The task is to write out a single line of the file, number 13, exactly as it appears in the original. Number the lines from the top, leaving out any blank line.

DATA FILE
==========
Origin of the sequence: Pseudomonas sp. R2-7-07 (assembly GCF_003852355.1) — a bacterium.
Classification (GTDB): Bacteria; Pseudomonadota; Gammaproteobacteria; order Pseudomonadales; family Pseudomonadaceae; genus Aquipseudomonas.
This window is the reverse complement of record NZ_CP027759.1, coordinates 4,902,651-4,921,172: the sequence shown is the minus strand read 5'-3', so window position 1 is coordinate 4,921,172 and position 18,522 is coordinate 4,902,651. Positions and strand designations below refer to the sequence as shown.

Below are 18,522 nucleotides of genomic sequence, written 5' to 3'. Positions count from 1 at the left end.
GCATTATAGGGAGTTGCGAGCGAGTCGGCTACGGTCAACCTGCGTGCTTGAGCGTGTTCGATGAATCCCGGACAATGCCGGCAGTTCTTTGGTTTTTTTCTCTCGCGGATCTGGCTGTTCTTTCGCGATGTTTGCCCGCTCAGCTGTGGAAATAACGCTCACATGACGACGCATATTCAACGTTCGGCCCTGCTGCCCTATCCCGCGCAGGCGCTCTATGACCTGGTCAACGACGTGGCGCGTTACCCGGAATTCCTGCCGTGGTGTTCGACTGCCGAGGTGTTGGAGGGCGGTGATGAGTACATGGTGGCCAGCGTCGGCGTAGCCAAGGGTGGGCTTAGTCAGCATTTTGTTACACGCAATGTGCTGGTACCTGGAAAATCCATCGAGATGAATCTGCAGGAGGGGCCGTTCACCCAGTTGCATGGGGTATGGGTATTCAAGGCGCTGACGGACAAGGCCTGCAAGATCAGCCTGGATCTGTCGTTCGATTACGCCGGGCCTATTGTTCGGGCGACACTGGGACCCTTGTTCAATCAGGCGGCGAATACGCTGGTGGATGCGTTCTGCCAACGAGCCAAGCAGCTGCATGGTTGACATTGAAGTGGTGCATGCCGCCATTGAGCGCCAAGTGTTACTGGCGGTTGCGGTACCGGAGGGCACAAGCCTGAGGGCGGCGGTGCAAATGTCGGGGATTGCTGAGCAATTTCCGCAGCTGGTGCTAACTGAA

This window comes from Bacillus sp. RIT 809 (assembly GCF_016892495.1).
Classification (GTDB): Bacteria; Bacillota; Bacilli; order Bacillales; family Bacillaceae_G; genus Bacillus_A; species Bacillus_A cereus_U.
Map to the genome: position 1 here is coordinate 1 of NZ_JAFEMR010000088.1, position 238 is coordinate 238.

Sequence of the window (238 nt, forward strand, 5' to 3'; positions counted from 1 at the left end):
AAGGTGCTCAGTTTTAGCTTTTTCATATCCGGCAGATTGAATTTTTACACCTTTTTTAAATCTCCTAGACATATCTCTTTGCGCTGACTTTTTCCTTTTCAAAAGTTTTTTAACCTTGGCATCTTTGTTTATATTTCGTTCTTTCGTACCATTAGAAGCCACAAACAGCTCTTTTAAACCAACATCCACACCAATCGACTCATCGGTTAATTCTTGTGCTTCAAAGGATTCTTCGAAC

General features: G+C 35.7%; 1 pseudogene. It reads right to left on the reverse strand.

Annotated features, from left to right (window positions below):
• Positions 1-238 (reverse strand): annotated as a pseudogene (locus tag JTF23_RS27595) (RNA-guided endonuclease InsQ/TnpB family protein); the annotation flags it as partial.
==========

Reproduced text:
• Positions 1-238 (reverse strand): annotated as a pseudogene (locus tag JTF23_RS27595) (RNA-guided endonuclease InsQ/TnpB family protein); the annotation flags it as partial.